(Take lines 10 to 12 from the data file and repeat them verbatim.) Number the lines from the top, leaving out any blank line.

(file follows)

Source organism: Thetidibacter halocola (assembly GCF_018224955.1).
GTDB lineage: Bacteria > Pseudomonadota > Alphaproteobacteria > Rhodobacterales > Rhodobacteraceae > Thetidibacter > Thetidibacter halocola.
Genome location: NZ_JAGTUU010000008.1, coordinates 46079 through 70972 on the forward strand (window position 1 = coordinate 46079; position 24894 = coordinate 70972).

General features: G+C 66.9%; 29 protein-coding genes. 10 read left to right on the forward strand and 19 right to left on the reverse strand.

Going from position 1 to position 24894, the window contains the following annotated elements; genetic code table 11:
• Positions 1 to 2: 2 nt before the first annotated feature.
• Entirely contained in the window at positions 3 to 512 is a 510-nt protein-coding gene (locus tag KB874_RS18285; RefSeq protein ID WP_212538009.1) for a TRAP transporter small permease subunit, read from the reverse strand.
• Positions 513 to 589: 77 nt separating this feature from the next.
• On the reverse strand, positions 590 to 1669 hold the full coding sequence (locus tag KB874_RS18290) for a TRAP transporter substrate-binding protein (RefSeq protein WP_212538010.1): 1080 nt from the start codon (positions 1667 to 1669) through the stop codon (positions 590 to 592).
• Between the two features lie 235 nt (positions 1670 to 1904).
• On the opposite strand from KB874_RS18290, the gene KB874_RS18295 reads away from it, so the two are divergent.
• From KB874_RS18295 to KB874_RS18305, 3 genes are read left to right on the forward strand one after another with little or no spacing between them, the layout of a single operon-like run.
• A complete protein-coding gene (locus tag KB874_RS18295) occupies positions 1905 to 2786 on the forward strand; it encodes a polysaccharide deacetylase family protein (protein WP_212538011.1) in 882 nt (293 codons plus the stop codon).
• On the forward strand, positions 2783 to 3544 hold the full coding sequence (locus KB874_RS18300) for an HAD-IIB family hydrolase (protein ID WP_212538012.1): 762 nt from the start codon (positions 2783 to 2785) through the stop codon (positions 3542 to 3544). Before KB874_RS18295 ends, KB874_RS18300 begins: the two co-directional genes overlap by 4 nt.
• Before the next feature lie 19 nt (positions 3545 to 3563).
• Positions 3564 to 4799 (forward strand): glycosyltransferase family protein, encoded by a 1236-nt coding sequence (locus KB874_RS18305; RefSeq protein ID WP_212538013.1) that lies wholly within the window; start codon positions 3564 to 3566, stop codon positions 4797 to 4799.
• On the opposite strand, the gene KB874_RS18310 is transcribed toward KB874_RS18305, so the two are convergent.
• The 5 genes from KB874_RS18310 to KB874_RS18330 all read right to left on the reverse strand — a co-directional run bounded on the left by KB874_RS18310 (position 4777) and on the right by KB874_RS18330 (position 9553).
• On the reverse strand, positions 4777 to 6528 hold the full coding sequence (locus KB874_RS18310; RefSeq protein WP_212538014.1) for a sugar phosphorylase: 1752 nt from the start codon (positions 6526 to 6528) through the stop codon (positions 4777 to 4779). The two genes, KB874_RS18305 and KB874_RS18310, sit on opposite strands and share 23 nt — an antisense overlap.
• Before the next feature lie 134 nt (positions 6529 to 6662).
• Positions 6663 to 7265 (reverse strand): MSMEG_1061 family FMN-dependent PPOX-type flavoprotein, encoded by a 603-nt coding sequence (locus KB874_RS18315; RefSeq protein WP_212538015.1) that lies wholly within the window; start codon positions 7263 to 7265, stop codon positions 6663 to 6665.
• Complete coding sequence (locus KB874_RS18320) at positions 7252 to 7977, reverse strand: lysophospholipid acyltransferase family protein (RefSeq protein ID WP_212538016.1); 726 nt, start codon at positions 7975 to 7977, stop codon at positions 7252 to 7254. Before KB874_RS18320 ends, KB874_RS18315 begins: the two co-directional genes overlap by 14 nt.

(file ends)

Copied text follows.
• Between the two features lie 235 nt (positions 1670 to 1904).
• On the opposite strand from KB874_RS18290, the gene KB874_RS18295 reads away from it, so the two are divergent.
• From KB874_RS18295 to KB874_RS18305, 3 genes are read left to right on the forward strand one after another with little or no spacing between them, the layout of a single operon-like run.